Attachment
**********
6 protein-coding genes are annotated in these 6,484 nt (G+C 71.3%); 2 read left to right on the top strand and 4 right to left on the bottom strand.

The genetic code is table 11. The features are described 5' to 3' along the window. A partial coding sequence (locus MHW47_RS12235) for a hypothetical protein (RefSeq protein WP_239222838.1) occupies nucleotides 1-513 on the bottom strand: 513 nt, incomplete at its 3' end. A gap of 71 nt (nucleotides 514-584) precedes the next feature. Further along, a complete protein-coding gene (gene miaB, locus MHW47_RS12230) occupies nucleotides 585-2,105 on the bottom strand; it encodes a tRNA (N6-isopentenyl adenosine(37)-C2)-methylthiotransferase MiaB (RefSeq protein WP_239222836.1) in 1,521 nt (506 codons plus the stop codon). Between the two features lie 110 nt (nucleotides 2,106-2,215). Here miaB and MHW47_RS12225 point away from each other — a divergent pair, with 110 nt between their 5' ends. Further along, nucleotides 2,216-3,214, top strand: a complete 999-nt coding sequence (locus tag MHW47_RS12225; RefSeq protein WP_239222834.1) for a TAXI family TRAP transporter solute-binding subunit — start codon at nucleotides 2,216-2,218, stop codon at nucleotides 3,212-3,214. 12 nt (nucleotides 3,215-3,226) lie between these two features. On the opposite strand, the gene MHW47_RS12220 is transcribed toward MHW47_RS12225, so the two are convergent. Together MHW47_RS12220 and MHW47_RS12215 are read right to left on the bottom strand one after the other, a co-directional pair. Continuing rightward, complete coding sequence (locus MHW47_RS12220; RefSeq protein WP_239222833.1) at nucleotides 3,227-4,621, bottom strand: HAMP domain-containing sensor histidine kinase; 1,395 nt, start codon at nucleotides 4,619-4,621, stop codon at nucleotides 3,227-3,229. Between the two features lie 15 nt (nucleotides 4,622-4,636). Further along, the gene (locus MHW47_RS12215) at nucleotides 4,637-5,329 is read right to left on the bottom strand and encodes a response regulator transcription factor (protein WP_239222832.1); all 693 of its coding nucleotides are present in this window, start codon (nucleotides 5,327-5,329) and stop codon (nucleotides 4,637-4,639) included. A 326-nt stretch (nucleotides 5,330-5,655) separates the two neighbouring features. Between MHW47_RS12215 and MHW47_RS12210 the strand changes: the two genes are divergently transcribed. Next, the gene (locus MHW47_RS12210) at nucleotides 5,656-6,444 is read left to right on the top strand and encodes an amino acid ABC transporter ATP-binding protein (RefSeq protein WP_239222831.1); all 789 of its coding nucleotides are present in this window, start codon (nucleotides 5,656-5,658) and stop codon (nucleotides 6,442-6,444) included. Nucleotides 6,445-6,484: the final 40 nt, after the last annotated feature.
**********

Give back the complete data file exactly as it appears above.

6 protein-coding genes are annotated in these 6,484 nt (G+C 71.3%); 2 read left to right on the top strand and 4 right to left on the bottom strand.

The genetic code is table 11. The features are described 5' to 3' along the window. A partial coding sequence (locus MHW47_RS12235) for a hypothetical protein (RefSeq protein WP_239222838.1) occupies nucleotides 1-513 on the bottom strand: 513 nt, incomplete at its 3' end. A gap of 71 nt (nucleotides 514-584) precedes the next feature. Further along, a complete protein-coding gene (gene miaB, locus MHW47_RS12230) occupies nucleotides 585-2,105 on the bottom strand; it encodes a tRNA (N6-isopentenyl adenosine(37)-C2)-methylthiotransferase MiaB (RefSeq protein WP_239222836.1) in 1,521 nt (506 codons plus the stop codon). Between the two features lie 110 nt (nucleotides 2,106-2,215). Here miaB and MHW47_RS12225 point away from each other — a divergent pair, with 110 nt between their 5' ends. Further along, nucleotides 2,216-3,214, top strand: a complete 999-nt coding sequence (locus tag MHW47_RS12225; RefSeq protein WP_239222834.1) for a TAXI family TRAP transporter solute-binding subunit — start codon at nucleotides 2,216-2,218, stop codon at nucleotides 3,212-3,214. 12 nt (nucleotides 3,215-3,226) lie between these two features. On the opposite strand, the gene MHW47_RS12220 is transcribed toward MHW47_RS12225, so the two are convergent. Together MHW47_RS12220 and MHW47_RS12215 are read right to left on the bottom strand one after the other, a co-directional pair. Continuing rightward, complete coding sequence (locus MHW47_RS12220; RefSeq protein WP_239222833.1) at nucleotides 3,227-4,621, bottom strand: HAMP domain-containing sensor histidine kinase; 1,395 nt, start codon at nucleotides 4,619-4,621, stop codon at nucleotides 3,227-3,229. Between the two features lie 15 nt (nucleotides 4,622-4,636). Further along, the gene (locus MHW47_RS12215) at nucleotides 4,637-5,329 is read right to left on the bottom strand and encodes a response regulator transcription factor (protein WP_239222832.1); all 693 of its coding nucleotides are present in this window, start codon (nucleotides 5,327-5,329) and stop codon (nucleotides 4,637-4,639) included. A 326-nt stretch (nucleotides 5,330-5,655) separates the two neighbouring features. Between MHW47_RS12215 and MHW47_RS12210 the strand changes: the two genes are divergently transcribed. Next, the gene (locus MHW47_RS12210) at nucleotides 5,656-6,444 is read left to right on the top strand and encodes an amino acid ABC transporter ATP-binding protein (RefSeq protein WP_239222831.1); all 789 of its coding nucleotides are present in this window, start codon (nucleotides 5,656-5,658) and stop codon (nucleotides 6,442-6,444) included. Nucleotides 6,445-6,484: the final 40 nt, after the last annotated feature.